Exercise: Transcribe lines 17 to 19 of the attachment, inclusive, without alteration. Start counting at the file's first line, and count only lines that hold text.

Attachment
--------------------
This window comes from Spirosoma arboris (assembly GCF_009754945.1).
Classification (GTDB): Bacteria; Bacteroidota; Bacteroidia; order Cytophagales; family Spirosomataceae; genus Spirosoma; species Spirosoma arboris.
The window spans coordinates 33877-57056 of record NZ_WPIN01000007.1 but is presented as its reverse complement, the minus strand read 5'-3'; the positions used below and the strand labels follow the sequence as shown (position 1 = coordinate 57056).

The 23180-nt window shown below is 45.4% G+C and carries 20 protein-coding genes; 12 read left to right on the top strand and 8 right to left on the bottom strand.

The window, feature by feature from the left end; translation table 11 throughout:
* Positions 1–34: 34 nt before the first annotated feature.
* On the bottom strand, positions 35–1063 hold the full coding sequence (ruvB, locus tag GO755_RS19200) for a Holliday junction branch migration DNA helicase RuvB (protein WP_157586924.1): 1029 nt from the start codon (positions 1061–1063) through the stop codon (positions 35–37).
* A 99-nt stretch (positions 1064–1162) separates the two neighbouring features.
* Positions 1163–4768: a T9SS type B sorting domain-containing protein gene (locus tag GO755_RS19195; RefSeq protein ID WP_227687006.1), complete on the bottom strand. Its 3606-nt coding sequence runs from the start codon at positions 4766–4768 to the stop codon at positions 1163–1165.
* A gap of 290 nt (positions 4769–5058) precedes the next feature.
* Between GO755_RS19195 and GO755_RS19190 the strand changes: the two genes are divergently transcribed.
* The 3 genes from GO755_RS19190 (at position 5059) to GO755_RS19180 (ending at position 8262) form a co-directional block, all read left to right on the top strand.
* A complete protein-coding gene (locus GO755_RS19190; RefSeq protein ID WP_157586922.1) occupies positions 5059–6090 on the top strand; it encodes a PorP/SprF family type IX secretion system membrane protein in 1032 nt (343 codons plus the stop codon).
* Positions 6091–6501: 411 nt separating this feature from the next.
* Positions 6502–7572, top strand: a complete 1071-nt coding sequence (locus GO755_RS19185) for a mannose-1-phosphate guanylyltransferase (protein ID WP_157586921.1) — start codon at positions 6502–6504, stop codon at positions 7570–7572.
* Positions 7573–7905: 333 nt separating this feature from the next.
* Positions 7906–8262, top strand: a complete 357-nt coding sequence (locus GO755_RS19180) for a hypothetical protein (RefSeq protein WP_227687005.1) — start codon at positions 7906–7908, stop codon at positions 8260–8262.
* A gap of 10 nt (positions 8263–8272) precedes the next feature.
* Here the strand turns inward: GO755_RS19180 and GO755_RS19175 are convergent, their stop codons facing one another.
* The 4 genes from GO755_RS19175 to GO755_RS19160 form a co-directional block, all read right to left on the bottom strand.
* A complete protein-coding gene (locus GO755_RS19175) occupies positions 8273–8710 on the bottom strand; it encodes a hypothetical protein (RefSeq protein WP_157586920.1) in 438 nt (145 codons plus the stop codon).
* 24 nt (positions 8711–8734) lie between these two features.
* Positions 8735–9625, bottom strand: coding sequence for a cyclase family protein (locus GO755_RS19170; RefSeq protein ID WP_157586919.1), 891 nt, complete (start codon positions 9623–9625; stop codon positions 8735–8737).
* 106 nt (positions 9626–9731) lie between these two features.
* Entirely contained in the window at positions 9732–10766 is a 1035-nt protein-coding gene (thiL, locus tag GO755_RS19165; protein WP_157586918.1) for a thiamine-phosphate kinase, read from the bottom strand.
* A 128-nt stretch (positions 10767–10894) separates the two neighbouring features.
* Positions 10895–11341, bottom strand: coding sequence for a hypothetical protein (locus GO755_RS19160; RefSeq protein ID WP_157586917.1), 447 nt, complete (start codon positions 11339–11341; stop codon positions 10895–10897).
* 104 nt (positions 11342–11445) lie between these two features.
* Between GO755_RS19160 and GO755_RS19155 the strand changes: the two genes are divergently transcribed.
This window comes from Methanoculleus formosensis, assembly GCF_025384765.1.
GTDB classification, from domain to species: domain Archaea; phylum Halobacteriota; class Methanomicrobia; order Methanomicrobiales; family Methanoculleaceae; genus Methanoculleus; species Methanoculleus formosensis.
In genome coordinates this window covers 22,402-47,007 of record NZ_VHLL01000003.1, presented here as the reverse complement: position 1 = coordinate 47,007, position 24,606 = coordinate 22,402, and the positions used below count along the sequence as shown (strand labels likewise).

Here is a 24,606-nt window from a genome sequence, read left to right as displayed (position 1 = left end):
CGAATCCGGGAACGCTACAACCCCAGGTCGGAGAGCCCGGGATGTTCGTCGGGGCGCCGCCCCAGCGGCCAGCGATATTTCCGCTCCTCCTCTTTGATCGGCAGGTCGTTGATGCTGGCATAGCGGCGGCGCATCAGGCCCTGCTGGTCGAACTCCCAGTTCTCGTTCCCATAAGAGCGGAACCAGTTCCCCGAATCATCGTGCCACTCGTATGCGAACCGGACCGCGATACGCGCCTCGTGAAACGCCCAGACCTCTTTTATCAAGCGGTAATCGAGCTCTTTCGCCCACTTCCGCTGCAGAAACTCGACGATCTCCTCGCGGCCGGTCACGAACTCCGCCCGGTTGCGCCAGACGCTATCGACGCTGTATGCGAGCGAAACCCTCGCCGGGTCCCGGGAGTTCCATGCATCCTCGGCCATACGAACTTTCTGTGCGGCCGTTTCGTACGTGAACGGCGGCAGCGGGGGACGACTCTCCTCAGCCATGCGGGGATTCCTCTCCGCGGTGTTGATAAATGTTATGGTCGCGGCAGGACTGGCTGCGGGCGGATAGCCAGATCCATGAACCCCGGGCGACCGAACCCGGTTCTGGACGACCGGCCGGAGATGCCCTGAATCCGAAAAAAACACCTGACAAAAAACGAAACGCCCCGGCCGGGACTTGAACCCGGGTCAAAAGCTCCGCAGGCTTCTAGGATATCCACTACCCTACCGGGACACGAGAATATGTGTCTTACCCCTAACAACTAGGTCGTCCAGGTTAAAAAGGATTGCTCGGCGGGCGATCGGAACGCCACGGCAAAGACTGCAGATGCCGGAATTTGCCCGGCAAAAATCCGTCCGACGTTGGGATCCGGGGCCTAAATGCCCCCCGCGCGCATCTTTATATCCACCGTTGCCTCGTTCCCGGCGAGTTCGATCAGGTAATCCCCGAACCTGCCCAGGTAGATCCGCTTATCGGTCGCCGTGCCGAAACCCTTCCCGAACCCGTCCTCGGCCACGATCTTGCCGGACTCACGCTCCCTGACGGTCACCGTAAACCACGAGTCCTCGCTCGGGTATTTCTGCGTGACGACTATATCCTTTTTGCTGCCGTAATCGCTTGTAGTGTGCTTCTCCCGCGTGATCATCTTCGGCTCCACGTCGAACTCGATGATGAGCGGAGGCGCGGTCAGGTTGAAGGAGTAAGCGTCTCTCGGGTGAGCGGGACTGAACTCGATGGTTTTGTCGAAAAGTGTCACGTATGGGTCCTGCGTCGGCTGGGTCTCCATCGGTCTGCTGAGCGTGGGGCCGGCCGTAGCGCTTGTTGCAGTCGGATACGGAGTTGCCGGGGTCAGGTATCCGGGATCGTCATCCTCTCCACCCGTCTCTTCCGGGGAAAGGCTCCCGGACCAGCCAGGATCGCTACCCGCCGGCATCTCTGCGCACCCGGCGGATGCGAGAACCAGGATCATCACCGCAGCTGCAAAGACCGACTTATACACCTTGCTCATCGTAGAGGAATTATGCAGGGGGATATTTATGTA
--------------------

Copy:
* Positions 7906–8262, top strand: a complete 357-nt coding sequence (locus GO755_RS19180) for a hypothetical protein (RefSeq protein WP_227687005.1) — start codon at positions 7906–7908, stop codon at positions 8260–8262.
* A gap of 10 nt (positions 8263–8272) precedes the next feature.
* Here the strand turns inward: GO755_RS19180 and GO755_RS19175 are convergent, their stop codons facing one another.